I'm not sure how many times I've read this. Four, maybe? It's been a while since the last time I read it (December, 2002, to be exact, so maybe this is only the 3rd time I've read it), but I remembered the plot and characters pretty well and figured I might have exaggerated how much I liked it. After all, 4 years ago I was much less critical than I am now. I certainly didn't think it would make me cry. Sheesh.Cameron Quinn races boats, drives fast cars, and prefers fast women. Until one day when he's just won doing the first and is preparing to entertain one of the third, he gets a fax ripping his world apart.His father has been in a car accident and isn't expected to survive.As if Ray Quinn's death wasn't enough, he left his three sons (all adopted as young teens after troubled childhoods) with the responsibility for another boy, Seth.As if that weren't enough, Ray's adoption of Seth wasn't yet final, and it's going to be an uphill climb to fulfill their promise to their father and keep him.So after years of excitement, traveling the world, Cam finds himself back home, trying to parent a surly 10-year-old, and faced with the grim prospects of both housework and having to get a job. The only bright spot is the sexy social worker he has to impress.Sea Swept is a romance novel. It's in the minority of romances, however, in that it's very much the hero's story rather than the heroine's. Anna's a great character, but she's already overcome the tragedy in her past, and her only problem is resolving the conflict between her personal and professional lives.Cam, however, completely changes his life, and it's an extremely well-written, affecting story of how he goes from planning to stick it out for just six months to falling in love, both with Anna and his new brother, and finding a new purpose in life.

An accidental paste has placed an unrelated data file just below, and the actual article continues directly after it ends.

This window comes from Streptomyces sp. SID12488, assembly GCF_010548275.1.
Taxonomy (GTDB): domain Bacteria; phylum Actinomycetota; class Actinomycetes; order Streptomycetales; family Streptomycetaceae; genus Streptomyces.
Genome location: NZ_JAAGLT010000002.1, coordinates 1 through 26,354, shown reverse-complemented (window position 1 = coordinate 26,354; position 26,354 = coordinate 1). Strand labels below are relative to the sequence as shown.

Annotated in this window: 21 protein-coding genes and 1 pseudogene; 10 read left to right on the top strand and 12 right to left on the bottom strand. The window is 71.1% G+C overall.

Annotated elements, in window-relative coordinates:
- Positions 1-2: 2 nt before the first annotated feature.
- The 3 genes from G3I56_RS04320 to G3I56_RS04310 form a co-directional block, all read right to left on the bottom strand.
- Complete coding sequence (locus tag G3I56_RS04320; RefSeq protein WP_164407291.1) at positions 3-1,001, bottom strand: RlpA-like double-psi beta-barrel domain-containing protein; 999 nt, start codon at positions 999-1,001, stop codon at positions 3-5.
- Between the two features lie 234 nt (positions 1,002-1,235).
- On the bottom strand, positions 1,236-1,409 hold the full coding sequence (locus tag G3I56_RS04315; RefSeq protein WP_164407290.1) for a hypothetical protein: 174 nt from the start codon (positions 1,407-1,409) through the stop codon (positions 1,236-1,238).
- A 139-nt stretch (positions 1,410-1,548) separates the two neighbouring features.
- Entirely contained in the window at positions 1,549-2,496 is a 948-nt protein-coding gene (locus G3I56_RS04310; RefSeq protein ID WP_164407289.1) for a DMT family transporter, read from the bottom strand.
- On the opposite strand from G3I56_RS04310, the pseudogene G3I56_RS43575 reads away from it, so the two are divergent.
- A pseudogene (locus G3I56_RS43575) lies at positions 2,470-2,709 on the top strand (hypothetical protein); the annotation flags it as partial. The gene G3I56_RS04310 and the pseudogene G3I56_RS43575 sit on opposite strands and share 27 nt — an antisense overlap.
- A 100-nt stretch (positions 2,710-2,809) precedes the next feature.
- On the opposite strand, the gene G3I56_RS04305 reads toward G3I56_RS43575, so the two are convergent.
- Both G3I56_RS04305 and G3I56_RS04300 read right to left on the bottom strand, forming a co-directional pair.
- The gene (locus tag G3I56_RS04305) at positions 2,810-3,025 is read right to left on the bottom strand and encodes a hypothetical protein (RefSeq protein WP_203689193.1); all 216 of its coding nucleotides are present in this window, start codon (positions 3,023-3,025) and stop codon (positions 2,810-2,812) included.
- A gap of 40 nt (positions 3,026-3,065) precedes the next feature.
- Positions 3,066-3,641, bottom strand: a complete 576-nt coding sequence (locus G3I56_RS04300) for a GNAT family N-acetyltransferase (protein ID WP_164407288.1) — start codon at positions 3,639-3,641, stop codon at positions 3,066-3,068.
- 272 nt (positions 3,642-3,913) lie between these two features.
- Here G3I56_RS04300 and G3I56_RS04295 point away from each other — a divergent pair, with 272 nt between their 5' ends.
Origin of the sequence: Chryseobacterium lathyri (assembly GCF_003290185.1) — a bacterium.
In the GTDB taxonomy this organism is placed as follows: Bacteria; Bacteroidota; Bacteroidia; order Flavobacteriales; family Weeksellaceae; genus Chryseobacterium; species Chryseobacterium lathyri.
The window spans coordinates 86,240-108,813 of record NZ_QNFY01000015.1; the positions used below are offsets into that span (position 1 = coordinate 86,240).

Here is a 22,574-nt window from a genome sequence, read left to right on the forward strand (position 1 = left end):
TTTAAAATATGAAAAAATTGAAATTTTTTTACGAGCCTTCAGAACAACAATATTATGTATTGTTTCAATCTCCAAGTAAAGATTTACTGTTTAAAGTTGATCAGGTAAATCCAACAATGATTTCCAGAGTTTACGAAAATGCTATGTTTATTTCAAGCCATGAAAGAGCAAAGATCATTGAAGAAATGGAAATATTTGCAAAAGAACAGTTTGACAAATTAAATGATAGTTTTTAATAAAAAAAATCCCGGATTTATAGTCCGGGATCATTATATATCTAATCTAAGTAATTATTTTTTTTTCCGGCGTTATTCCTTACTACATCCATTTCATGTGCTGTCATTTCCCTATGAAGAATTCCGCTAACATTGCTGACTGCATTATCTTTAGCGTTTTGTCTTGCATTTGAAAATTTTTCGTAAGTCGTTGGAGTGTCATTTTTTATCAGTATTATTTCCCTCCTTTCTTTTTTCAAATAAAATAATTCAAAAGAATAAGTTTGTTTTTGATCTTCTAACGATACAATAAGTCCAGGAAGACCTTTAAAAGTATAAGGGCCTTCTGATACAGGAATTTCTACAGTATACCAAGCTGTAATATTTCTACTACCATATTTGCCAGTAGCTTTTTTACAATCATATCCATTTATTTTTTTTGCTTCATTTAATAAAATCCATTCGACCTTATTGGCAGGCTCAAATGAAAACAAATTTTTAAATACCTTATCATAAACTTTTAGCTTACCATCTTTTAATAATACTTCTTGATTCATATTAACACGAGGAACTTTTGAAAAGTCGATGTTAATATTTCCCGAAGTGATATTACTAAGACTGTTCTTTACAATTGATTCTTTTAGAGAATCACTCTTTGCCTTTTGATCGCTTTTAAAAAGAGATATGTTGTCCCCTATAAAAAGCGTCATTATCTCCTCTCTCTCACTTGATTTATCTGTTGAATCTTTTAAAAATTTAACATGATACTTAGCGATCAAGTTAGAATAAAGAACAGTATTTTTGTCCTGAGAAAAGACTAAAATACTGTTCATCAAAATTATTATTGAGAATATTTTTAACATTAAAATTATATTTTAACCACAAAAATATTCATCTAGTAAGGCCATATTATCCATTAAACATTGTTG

• (5/5)
    The first of the Quinn Bros. Cameron. Oh, how I wish I was in that family. I've read this so many times. Strong characters, A winner
  • (5/5)
    Oh, I loved this. It was just the perfect combination of everything for me at just the right time.Sure, this is a romance, but it is more about family, loyalty and love that just boy meets girl. I love this family and I want to know how things turn out for them next.Cameron's progression from worldly playboy to a man with a sense of roots and place and family was nicely done - even if it took him a while to realise it, which Anna was a nice balance of passion and practicality to counter him.Yes, they had a misunderstanding, but it happened fairly reasonably at the end and was quickly resolved instead ofhappening for no good reason on page 10 and taking to page 300 to resolve.I'm looking forward to the next book now and finding out more about the Quinn family.